This morning, we caught the MTR to Tsuen Wan and walked to the Sam Tung Uk museum, a restored village over 200 years old comprising 12 houses set within defensive walls – once a prosperous Hakka farmer’s family compound – and now a folk museum. Quite an interesting view on early life in the New Territories, and how changes in the region affected the lives of these simple farmers.
We then headed back to Kowloon Tong on the MTR before jumping on the KCR (Kowloon-Canton Railway) up to Newtown Plaza at Sha Tin where we visited Snoopy World. Basically this was just a kids playground with large snoopy characters everywhere – very well done for what it was, but we were hoping for something a little more like the Snoopy shop in Singapore with a shop and restaurant – but alas it was just the play area. So we had lunch and then headed off again.
This time, back on the KCR and then MRT back to Central, where we walked a few blocks until we got to the Central to Mid-Levels escalator – a rather impressive people moving device – labelled the “world’s longest covered outdoor people mover” – basically a series of escalators and travelators which in the morning moves from the Mid-Levels region down about 800m in height to the Central region where the main business district is. Then in the afternoon it reverses direction and takes people back up the hills from Central to the Mid-Levels. The terrain is quite steep here, and if you had to walk it you would probably collapse from exhaustion all that way – so it is quite ingenious to have a long series of escalators specifically for moving people up or down the hills.
Before we got there I had been already thinking to myself about how much time we had spent on escalators already in Hong Kong with all of our travel on the MTR, and inside buildings – I think we almost spent more time on escalators than we did on open ground ! Then we got to the Central-Mid-Levels escalator and it just kind of summed up Hong Kong. It might seem like a cushy easy-ride, but given the hilly nature of Hong Kong and the fact that you are constantly moving up or down a hill, or an MTR station, or a building, then escalators are really the only efficient means of moving such large volumes of people efficiently. Having 3 or 4 escalators all moving the same direction next to each other out of an MTR station is not uncommon. That being said, my stair-climbing muscles have developed quite nicely during this trip as well !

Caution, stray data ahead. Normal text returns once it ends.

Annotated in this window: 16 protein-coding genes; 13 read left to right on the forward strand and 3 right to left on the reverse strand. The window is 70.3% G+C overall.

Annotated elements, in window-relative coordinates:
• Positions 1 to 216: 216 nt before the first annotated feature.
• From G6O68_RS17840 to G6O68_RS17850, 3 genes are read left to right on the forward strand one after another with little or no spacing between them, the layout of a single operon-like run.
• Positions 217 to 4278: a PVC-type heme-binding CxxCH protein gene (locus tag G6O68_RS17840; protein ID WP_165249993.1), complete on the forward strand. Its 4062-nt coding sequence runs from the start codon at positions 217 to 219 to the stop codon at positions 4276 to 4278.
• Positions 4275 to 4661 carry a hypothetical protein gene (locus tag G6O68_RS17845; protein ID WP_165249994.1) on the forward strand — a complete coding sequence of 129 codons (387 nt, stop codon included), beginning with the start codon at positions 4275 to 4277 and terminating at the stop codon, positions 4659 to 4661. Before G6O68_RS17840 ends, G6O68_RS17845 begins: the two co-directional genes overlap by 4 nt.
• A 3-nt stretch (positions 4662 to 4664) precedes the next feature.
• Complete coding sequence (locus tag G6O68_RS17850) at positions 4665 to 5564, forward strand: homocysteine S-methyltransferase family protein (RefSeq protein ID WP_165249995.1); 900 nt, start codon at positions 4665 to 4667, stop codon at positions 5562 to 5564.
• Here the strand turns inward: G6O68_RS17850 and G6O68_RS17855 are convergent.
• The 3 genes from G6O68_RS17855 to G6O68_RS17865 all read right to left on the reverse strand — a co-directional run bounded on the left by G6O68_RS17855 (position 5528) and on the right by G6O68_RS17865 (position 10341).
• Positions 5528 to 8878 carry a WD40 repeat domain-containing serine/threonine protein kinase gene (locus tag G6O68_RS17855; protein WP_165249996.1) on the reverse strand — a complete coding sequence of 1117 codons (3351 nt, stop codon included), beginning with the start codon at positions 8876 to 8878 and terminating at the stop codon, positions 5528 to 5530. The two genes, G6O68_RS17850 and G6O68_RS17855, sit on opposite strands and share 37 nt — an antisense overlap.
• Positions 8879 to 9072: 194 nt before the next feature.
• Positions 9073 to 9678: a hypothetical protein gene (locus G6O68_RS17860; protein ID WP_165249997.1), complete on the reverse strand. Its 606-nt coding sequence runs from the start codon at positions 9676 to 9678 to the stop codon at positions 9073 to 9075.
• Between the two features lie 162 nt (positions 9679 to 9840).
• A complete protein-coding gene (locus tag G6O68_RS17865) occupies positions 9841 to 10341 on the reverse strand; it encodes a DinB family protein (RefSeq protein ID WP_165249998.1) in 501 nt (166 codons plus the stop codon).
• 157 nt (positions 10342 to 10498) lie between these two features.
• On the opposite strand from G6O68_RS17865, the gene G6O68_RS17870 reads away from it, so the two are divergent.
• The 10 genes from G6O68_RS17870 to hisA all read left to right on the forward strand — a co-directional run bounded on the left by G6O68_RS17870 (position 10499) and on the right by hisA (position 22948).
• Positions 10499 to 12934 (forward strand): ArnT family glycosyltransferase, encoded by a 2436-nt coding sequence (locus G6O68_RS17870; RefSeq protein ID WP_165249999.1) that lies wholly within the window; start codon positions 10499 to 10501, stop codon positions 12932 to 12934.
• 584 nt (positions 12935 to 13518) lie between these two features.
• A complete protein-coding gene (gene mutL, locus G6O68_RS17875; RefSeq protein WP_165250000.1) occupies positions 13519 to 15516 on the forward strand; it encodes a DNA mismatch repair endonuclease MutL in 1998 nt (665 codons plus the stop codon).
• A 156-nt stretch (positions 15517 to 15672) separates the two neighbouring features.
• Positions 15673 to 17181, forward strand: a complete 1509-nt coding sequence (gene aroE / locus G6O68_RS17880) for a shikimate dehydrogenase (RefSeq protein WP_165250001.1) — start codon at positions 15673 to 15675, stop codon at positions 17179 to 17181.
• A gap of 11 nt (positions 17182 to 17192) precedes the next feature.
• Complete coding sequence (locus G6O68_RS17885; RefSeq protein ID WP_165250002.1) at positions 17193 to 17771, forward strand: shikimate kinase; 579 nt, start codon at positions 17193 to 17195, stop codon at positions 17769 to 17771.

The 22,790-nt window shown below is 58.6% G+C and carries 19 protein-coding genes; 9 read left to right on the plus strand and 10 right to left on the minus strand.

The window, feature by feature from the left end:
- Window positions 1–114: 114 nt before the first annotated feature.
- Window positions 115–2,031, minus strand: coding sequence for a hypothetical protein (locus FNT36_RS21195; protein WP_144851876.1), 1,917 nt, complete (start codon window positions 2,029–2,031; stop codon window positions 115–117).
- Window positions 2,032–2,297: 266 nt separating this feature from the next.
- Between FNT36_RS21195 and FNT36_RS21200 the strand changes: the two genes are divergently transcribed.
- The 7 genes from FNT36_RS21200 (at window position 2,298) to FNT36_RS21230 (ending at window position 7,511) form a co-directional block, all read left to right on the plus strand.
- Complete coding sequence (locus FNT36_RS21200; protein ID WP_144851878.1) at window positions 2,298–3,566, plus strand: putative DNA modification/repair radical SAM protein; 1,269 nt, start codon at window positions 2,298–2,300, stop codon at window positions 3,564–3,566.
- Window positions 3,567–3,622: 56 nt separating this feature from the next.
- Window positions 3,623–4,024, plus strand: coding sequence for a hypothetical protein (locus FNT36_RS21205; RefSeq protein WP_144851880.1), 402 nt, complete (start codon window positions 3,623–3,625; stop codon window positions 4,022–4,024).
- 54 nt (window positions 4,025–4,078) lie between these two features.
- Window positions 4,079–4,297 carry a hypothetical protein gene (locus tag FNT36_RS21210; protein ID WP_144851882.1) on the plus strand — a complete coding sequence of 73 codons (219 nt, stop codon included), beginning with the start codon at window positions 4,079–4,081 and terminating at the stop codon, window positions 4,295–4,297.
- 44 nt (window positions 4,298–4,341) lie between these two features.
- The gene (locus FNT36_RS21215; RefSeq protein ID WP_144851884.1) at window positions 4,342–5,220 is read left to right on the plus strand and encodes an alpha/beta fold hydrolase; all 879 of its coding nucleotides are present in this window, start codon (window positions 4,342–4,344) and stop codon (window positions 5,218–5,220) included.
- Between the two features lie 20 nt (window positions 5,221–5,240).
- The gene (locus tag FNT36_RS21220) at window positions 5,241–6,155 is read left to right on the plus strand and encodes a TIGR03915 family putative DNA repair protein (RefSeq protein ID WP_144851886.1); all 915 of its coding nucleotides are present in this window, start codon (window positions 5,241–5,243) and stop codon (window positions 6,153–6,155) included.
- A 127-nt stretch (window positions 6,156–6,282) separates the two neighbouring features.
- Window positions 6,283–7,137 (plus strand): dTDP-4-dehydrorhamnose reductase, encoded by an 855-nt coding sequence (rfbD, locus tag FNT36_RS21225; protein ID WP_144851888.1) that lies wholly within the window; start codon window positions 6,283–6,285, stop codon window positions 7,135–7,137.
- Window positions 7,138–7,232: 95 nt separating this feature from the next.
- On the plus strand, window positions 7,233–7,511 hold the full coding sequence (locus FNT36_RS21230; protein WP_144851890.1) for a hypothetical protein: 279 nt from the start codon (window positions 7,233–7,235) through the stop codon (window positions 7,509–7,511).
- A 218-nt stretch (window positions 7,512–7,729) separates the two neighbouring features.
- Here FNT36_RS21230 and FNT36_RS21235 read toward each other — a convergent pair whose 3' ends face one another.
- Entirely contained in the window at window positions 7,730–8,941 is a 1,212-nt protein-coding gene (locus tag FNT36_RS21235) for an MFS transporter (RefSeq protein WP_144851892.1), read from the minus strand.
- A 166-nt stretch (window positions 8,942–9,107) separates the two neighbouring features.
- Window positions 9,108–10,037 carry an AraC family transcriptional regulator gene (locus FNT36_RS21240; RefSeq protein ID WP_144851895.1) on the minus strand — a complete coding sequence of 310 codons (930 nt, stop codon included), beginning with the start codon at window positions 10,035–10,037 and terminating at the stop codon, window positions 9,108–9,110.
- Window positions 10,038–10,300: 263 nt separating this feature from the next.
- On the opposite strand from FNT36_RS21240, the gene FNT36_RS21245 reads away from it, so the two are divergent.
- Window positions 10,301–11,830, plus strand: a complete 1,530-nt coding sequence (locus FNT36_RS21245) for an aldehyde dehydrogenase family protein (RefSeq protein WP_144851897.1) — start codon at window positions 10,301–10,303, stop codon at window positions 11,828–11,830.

We worked our way to Hollywood road which is where all the antique and handicraft dealers seem to congregrate and then down to Man Mo Temple, an incense choked tribute to two local gods. Finally, we headed back down to Sheung Wan and onto the MTR back to the hotel for a sleep and a relaxing evening. We were going to head up to Victoria Peak again to take in the night time views, but it looked a little cloudy, and indeed as we were debating about how we were going to get there it started raining, and a thunderstorm started pretty much putting an end to that idea. That’s something we’ll have to do next time we’re in Hong Kong.
You can see some photos from day 8 in my photo gallery